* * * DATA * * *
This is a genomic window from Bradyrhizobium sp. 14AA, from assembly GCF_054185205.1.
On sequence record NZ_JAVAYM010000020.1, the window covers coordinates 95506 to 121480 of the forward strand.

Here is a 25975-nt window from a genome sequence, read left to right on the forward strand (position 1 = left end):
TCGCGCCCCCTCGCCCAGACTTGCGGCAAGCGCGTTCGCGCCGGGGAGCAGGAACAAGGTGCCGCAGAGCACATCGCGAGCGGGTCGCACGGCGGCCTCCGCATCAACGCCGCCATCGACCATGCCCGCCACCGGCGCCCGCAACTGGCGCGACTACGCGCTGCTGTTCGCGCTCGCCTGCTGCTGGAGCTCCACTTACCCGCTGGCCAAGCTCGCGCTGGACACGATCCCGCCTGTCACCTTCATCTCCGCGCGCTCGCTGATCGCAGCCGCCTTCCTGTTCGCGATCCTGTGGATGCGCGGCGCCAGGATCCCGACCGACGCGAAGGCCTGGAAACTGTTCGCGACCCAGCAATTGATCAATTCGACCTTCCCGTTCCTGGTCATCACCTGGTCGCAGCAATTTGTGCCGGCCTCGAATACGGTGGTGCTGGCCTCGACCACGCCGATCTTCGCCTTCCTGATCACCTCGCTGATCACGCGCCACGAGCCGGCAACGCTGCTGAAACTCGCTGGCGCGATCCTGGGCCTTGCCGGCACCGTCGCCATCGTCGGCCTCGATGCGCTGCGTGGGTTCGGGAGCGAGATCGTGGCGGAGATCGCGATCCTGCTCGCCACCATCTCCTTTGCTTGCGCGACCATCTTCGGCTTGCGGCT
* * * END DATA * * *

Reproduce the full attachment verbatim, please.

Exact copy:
This is a genomic window from Bradyrhizobium sp. 14AA, from assembly GCF_054185205.1.
On sequence record NZ_JAVAYM010000020.1, the window covers coordinates 95506 to 121480 of the forward strand.

Here is a 25975-nt window from a genome sequence, read left to right on the forward strand (position 1 = left end):
TCGCGCCCCCTCGCCCAGACTTGCGGCAAGCGCGTTCGCGCCGGGGAGCAGGAACAAGGTGCCGCAGAGCACATCGCGAGCGGGTCGCACGGCGGCCTCCGCATCAACGCCGCCATCGACCATGCCCGCCACCGGCGCCCGCAACTGGCGCGACTACGCGCTGCTGTTCGCGCTCGCCTGCTGCTGGAGCTCCACTTACCCGCTGGCCAAGCTCGCGCTGGACACGATCCCGCCTGTCACCTTCATCTCCGCGCGCTCGCTGATCGCAGCCGCCTTCCTGTTCGCGATCCTGTGGATGCGCGGCGCCAGGATCCCGACCGACGCGAAGGCCTGGAAACTGTTCGCGACCCAGCAATTGATCAATTCGACCTTCCCGTTCCTGGTCATCACCTGGTCGCAGCAATTTGTGCCGGCCTCGAATACGGTGGTGCTGGCCTCGACCACGCCGATCTTCGCCTTCCTGATCACCTCGCTGATCACGCGCCACGAGCCGGCAACGCTGCTGAAACTCGCTGGCGCGATCCTGGGCCTTGCCGGCACCGTCGCCATCGTCGGCCTCGATGCGCTGCGTGGGTTCGGGAGCGAGATCGTGGCGGAGATCGCGATCCTGCTCGCCACCATCTCCTTTGCTTGCGCGACCATCTTCGGCTTGCGGCT